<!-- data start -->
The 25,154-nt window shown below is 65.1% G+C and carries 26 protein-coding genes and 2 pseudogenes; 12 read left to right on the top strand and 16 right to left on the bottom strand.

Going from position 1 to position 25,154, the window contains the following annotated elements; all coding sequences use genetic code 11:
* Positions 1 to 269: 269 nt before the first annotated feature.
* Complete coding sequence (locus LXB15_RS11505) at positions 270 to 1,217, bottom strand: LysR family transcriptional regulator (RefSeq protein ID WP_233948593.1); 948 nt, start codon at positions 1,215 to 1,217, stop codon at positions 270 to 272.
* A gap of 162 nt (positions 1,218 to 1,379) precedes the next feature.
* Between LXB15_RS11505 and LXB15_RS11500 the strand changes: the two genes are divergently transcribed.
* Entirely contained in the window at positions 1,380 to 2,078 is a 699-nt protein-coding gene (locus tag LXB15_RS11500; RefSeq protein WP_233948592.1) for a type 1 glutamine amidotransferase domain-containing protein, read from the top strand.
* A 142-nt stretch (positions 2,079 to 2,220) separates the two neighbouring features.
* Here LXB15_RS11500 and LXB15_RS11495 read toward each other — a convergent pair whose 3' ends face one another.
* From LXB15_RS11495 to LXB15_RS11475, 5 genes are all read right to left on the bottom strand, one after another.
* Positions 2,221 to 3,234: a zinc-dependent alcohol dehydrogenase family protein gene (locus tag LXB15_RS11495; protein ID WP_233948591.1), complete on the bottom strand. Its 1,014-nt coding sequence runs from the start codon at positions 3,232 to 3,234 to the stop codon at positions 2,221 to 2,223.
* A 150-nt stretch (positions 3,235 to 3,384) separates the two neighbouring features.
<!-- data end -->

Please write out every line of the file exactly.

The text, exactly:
The 25,154-nt window shown below is 65.1% G+C and carries 26 protein-coding genes and 2 pseudogenes; 12 read left to right on the top strand and 16 right to left on the bottom strand.

Going from position 1 to position 25,154, the window contains the following annotated elements; all coding sequences use genetic code 11:
* Positions 1 to 269: 269 nt before the first annotated feature.
* Complete coding sequence (locus LXB15_RS11505) at positions 270 to 1,217, bottom strand: LysR family transcriptional regulator (RefSeq protein ID WP_233948593.1); 948 nt, start codon at positions 1,215 to 1,217, stop codon at positions 270 to 272.
* A gap of 162 nt (positions 1,218 to 1,379) precedes the next feature.
* Between LXB15_RS11505 and LXB15_RS11500 the strand changes: the two genes are divergently transcribed.
* Entirely contained in the window at positions 1,380 to 2,078 is a 699-nt protein-coding gene (locus tag LXB15_RS11500; RefSeq protein WP_233948592.1) for a type 1 glutamine amidotransferase domain-containing protein, read from the top strand.
* A 142-nt stretch (positions 2,079 to 2,220) separates the two neighbouring features.
* Here LXB15_RS11500 and LXB15_RS11495 read toward each other — a convergent pair whose 3' ends face one another.
* From LXB15_RS11495 to LXB15_RS11475, 5 genes are all read right to left on the bottom strand, one after another.
* Positions 2,221 to 3,234: a zinc-dependent alcohol dehydrogenase family protein gene (locus tag LXB15_RS11495; protein ID WP_233948591.1), complete on the bottom strand. Its 1,014-nt coding sequence runs from the start codon at positions 3,232 to 3,234 to the stop codon at positions 2,221 to 2,223.
* A 150-nt stretch (positions 3,235 to 3,384) separates the two neighbouring features.